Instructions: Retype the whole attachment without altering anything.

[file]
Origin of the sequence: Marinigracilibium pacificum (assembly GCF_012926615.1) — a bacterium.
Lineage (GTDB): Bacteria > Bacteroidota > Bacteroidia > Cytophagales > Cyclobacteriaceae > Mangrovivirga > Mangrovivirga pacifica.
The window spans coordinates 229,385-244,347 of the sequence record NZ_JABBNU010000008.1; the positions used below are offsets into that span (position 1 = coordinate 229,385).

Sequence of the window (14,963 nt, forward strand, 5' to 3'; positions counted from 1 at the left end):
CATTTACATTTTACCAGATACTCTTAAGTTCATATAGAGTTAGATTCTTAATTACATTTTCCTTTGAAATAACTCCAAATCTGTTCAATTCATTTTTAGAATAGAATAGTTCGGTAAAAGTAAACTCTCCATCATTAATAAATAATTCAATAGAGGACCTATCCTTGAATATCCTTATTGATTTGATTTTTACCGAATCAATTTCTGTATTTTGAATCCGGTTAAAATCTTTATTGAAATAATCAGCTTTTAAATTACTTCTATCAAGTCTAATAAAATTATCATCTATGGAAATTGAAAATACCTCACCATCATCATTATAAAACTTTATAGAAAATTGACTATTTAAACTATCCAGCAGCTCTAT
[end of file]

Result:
Origin of the sequence: Marinigracilibium pacificum (assembly GCF_012926615.1) — a bacterium.
Lineage (GTDB): Bacteria > Bacteroidota > Bacteroidia > Cytophagales > Cyclobacteriaceae > Mangrovivirga > Mangrovivirga pacifica.
The window spans coordinates 229,385-244,347 of the sequence record NZ_JABBNU010000008.1; the positions used below are offsets into that span (position 1 = coordinate 229,385).

Sequence of the window (14,963 nt, forward strand, 5' to 3'; positions counted from 1 at the left end):
CATTTACATTTTACCAGATACTCTTAAGTTCATATAGAGTTAGATTCTTAATTACATTTTCCTTTGAAATAACTCCAAATCTGTTCAATTCATTTTTAGAATAGAATAGTTCGGTAAAAGTAAACTCTCCATCATTAATAAATAATTCAATAGAGGACCTATCCTTGAATATCCTTATTGATTTGATTTTTACCGAATCAATTTCTGTATTTTGAATCCGGTTAAAATCTTTATTGAAATAATCAGCTTTTAAATTACTTCTATCAAGTCTAATAAAATTATCATCTATGGAAATTGAAAATACCTCACCATCATCATTATAAAACTTTATAGAAAATTGACTATTTAAACTATCCAGCAGCTCTAT